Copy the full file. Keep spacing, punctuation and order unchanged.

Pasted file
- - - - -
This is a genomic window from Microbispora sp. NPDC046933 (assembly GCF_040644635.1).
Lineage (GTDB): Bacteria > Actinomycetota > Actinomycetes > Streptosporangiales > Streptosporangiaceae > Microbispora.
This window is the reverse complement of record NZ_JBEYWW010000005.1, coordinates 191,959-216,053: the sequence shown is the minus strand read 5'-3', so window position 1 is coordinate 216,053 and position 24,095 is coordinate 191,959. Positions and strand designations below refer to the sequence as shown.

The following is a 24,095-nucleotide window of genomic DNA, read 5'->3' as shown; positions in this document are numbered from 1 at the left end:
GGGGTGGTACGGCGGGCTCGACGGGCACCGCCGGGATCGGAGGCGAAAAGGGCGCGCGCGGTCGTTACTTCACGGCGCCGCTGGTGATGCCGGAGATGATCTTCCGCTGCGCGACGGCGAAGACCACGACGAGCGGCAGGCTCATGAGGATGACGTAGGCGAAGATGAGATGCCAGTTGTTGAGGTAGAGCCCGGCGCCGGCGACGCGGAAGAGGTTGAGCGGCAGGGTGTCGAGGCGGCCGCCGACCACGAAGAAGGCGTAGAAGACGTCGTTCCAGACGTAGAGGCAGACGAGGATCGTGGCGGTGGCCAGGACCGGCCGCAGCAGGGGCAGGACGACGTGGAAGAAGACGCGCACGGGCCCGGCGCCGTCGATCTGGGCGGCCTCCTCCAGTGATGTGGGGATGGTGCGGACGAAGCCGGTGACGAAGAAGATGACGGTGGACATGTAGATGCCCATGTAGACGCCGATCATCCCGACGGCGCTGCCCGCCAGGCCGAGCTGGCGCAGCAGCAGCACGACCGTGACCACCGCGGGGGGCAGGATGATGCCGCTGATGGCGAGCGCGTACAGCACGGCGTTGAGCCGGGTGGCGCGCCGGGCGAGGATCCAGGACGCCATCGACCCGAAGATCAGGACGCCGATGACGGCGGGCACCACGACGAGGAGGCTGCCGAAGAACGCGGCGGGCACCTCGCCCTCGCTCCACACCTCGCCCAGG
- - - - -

This is a genomic window from Microbispora sp. NPDC046933 (assembly GCF_040644635.1).
Lineage (GTDB): Bacteria > Actinomycetota > Actinomycetes > Streptosporangiales > Streptosporangiaceae > Microbispora.
This window is the reverse complement of record NZ_JBEYWW010000005.1, coordinates 191,959-216,053: the sequence shown is the minus strand read 5'-3', so window position 1 is coordinate 216,053 and position 24,095 is coordinate 191,959. Positions and strand designations below refer to the sequence as shown.

The following is a 24,095-nucleotide window of genomic DNA, read 5'->3' as shown; positions in this document are numbered from 1 at the left end:
GGGGTGGTACGGCGGGCTCGACGGGCACCGCCGGGATCGGAGGCGAAAAGGGCGCGCGCGGTCGTTACTTCACGGCGCCGCTGGTGATGCCGGAGATGATCTTCCGCTGCGCGACGGCGAAGACCACGACGAGCGGCAGGCTCATGAGGATGACGTAGGCGAAGATGAGATGCCAGTTGTTGAGGTAGAGCCCGGCGCCGGCGACGCGGAAGAGGTTGAGCGGCAGGGTGTCGAGGCGGCCGCCGACCACGAAGAAGGCGTAGAAGACGTCGTTCCAGACGTAGAGGCAGACGAGGATCGTGGCGGTGGCCAGGACCGGCCGCAGCAGGGGCAGGACGACGTGGAAGAAGACGCGCACGGGCCCGGCGCCGTCGATCTGGGCGGCCTCCTCCAGTGATGTGGGGATGGTGCGGACGAAGCCGGTGACGAAGAAGATGACGGTGGACATGTAGATGCCCATGTAGACGCCGATCATCCCGACGGCGCTGCCCGCCAGGCCGAGCTGGCGCAGCAGCAGCACGACCGTGACCACCGCGGGGGGCAGGATGATGCCGCTGATGGCGAGCGCGTACAGCACGGCGTTGAGCCGGGTGGCGCGCCGGGCGAGGATCCAGGACGCCATCGACCCGAAGATCAGGACGCCGATGACGGCGGGCACCACGACGAGGAGGCTGCCGAAGAACGCGGCGGGCACCTCGCCCTCGCTCCACACCTCGCCCAGG